Scottish Pirates and Beavers at MIT

Jim Panton Graduates

A week after returning from Boston Massachusetts and the amazing MIT “Entrepreneurial Development Programme” the really difficult part now starts.

While the week itself was exciting and extremely challenging, often starting between 6 and 6.30am and running through to midnight plus, the transfer of several tons of fascinating ideas and theory into the real world now presents an even bigger challenge.

As part of a coordinated group of 18 attendees from Scotland, we joined 130 others from over 25 different countries around the world at the number 1 rated University (they prefer to be called an Institution) in the world. I have been lucky enough to attend a number of extraordinary learning experiences in my time and this one was on an all-together different level.

A number of people have asked me what I learnt since my return and I have struggled to answer that. This is because I learnt so much and I find it incredibly difficult to summarise that all into a short answer. Any individual examples given (such as, start a blog and use social media to drive your “inbound marketing” strategy) does not begin to do justice to the vast range of information and inspiring thoughts we took on during lectures and the practical exercises.

Alternatively – saying that we learnt how to be “Pirates” in an agile and quick moving small business environment (as opposed to following large “Navy” style corporate rule and process bound strategies), gives a good general impression but lacks the amazing detail that sits below that.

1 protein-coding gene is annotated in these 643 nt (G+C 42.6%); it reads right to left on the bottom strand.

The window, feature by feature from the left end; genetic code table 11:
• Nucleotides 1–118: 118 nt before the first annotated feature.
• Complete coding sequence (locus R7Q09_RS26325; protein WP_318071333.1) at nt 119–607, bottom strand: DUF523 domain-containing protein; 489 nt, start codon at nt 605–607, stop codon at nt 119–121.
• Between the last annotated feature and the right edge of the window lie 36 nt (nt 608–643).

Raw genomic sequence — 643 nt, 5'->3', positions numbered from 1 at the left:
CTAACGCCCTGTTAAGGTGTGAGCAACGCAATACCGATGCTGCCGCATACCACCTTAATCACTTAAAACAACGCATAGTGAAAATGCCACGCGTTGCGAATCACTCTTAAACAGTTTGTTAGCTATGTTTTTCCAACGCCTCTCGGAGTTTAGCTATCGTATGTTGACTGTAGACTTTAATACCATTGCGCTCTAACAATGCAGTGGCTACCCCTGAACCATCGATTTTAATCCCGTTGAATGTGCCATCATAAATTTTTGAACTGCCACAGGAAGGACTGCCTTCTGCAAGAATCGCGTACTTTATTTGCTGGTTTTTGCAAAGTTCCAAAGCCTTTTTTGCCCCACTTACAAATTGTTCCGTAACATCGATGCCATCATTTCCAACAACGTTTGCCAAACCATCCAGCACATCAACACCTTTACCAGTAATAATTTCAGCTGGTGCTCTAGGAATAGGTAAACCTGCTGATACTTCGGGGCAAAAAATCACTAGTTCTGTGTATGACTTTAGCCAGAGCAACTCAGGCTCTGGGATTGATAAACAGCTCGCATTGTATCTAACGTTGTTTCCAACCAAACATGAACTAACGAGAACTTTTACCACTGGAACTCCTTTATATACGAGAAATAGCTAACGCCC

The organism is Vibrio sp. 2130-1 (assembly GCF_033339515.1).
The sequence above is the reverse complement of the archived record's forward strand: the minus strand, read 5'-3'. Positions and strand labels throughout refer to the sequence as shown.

The best answer I can come up with is; “watch us over the next year”. If all the things I learnt is worth anything, you’ll see the impact of it in our business inside that time.

“Tim the Beaver” has been the MIT mascot for over 100 years. An animal recognised for its incredible engineering ingenuity. Each day two of these mascots were awarded for the best tweet from course attendees on the previous day. Out of the 8 handed out over the week, 6 of them are now wearing kilts back in the UK and one of those sits proudly alongside my certificate in my office.

I couldn’t have done this incredible course without financial support from “USIT” (the Utilities and Service Industries Training Limited) and the “SBWWI” (Society of British Water and Wastewater Industries). I cannot thank them enough for their support.

Thanks also go to Scottish Enterprise and Highlands and Islands Enterprise for their fantastic preparation activities and overall organisation of the formidable group that travelled from Scotland.

I couldn’t recommend the whole event and experience enough.

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